Current Initiatives at the Ministry of Agriculture
A delegation from the Chilean Government visited Belize on Monday of this week to look at the current plant and animal health systems, which is under the Belize Agriculture Health Authority (BAHA), to find gaps and prepare proposals to make improvements in those systems. This is happening as the Ministry of Agriculture embarks on its Annual Work plan for 2014 and 2015 from Wednesday to Friday of this week in Central Farm.
The Ministry of Agriculture is also preparing to hold an important forum on Genetically Modified Organisms (GMO), starting at 9:00 am, in Central Farm, on December the 10th of this year. The purpose of the GMO forum is to examine the pros and cons of GMOs’ where an expert from both the Caribbean and Central America will be brought in to meet with their Belizean counterparts –to focus on the GMO issue.
“We know that GMOs are being planted around the World, especially in the United States; we know we import food from the United State, which is G.M.O produced…the G.M.O Agenda is there in the forefront, we need to address it more consistently, because the population needs to know the pros and cons of what G.M.O is and G.M.O can do,”says Roberto Harrison, Belize’s Chief Agriculture Officer.
Belize does not yet have a position on whether to allow G.M.Os to be planted; a case of interest for producers of corn and soy bean, two commodities that are produced in large quantities in the country.
Meanwhile; the Mediterranean fruit fly in Belize is now under “control” and the quarantine has been lifted. The medfly outbreak was a cause of concern because of the quantities of flies that were found in the Hopkins Area. As a result, the public is reminded to refrain from bringing in fruits and vegetables into the country since this most destructive fruit pest can threaten foreign exchange earners such as a striving papaya industry in the North of the Country.
The National Cattle Sweep is also now continuing in both the Stann Creek and Toledo District in an effort to test for both Brucellosis and Tuberculosis and also to establish a farmer registry of cattle in the Country. The Cattle Sweep is a requirement to be able to export beef to Mexico, even though an informal trade now exists with cattle to Guatemala. So far the success of the Cattle Sweep has caused the price of cattle to rise to $2.00 a pound on the hoof.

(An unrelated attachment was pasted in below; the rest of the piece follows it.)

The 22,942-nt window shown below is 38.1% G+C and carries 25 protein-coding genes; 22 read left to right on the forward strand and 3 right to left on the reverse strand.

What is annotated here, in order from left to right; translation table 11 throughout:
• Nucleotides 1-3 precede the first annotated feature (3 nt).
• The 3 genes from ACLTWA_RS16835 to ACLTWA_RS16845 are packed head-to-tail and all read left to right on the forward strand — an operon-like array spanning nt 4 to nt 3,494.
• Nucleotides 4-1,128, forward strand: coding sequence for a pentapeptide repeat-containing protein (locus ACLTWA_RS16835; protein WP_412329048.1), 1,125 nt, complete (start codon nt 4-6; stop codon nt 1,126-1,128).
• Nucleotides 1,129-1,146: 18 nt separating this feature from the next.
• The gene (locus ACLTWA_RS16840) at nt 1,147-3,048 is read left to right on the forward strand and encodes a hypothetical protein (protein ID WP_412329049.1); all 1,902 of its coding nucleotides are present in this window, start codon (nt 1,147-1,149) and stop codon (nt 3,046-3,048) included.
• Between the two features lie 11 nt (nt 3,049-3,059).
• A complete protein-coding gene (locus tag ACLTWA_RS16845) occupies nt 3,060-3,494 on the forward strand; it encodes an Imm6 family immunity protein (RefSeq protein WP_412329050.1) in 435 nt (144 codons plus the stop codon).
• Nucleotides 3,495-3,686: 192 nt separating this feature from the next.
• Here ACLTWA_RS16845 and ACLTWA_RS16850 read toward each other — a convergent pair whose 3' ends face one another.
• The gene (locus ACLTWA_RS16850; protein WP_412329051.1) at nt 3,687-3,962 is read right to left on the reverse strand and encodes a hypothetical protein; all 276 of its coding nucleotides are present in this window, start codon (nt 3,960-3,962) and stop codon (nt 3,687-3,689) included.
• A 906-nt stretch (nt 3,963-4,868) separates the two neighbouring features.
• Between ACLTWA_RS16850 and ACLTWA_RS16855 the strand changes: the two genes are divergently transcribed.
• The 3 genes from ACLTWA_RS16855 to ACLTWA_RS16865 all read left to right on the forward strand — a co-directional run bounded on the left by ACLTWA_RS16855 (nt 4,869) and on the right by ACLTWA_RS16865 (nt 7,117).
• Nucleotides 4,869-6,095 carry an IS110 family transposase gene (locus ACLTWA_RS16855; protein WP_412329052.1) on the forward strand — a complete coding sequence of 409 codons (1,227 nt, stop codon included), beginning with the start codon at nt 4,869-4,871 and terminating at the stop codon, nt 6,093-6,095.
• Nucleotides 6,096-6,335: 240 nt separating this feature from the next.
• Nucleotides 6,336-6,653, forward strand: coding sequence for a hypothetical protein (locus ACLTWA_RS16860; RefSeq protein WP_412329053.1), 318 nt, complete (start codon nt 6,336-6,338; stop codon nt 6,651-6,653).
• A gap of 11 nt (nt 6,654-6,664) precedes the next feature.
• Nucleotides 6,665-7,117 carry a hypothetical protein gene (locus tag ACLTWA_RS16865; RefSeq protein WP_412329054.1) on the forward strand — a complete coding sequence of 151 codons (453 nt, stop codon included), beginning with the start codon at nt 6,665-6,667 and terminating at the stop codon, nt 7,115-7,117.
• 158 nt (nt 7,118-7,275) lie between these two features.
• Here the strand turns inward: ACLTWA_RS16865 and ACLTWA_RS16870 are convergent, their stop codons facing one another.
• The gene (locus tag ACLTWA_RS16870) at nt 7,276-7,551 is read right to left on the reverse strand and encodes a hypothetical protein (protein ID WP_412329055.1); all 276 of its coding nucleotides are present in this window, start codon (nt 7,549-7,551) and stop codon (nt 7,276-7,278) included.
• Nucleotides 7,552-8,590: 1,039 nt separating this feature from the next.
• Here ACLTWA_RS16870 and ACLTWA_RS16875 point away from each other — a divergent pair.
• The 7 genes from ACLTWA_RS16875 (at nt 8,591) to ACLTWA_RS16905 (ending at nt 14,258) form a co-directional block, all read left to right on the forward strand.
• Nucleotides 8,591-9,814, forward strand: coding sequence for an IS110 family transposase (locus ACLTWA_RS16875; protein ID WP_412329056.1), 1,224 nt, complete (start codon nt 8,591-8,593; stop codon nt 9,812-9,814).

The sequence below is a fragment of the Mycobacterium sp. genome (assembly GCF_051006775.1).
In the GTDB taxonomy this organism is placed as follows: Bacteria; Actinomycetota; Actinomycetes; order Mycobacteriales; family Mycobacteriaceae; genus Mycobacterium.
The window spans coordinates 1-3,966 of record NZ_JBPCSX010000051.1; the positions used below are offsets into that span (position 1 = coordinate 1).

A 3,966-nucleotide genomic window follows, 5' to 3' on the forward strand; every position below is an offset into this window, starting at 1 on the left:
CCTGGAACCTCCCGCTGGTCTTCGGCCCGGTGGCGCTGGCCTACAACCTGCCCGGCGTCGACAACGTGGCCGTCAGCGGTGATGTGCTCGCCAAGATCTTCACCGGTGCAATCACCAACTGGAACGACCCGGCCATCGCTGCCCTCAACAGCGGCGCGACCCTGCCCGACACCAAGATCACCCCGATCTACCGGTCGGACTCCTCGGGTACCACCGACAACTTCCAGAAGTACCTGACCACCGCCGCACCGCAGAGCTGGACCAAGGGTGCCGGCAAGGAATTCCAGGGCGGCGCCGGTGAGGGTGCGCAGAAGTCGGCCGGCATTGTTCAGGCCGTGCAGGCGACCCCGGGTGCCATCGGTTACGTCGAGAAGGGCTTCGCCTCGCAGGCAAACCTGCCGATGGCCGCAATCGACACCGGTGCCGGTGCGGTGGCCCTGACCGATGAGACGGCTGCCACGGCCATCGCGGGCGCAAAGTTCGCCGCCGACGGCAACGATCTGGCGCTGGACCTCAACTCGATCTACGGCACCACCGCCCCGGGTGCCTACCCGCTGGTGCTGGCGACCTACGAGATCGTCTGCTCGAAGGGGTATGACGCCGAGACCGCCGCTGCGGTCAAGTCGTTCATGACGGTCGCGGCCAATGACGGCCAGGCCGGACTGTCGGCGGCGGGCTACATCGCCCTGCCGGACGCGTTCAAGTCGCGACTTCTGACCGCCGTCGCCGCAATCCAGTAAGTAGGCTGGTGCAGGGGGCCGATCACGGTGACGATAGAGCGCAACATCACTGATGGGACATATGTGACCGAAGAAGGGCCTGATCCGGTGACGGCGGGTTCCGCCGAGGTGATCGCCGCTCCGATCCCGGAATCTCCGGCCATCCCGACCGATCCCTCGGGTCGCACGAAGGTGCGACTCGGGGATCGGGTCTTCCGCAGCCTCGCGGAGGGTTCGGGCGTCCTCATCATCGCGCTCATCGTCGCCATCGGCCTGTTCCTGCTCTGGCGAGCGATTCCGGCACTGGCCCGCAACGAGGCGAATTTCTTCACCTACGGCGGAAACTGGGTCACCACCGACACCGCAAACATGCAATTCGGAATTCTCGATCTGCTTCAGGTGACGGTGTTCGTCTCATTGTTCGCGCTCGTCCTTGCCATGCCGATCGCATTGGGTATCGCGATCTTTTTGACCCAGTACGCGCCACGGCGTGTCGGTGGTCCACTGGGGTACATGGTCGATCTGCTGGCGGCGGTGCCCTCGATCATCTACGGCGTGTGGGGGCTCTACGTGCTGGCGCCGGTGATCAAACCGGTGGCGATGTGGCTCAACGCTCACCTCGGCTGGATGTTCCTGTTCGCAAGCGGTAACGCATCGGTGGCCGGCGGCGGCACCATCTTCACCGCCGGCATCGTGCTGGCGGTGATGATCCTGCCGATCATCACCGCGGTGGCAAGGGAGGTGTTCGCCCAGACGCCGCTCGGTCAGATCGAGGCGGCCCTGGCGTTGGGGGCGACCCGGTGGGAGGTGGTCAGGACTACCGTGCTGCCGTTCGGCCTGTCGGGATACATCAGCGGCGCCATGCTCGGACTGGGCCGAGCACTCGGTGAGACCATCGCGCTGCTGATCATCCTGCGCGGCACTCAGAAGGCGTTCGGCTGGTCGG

Both efforts to maintain Belize free from medfly and beef free from pathogenic components have not come about cheaply.
“The National Cattle Sweep, which will cost in excess of twelve million dollars for establishing the system and disease status, not including ongoing maintenance costs of a disease free area to be able to export to Mexico and elsewhere…the current med fly surveillance and eradication program costs the Country half a million dollars on a yearly basis to maintain, with this year requiring an additional $170,000.00 to establish a checkpoint and to eradicate the massive oubreak in the Southern region,” reports Francisco Guiterrez, Director of Plant Health at BAHA.
As expressed by a Ministry of Agriculture Official recently, the current efforts by the Ministry of Agriculture to guarantee Belize’s continued food security has already gotten some attention from the Caribbean Community and the Americas. Indeed; CARICOM is considering Belize as its “saviour” said the official.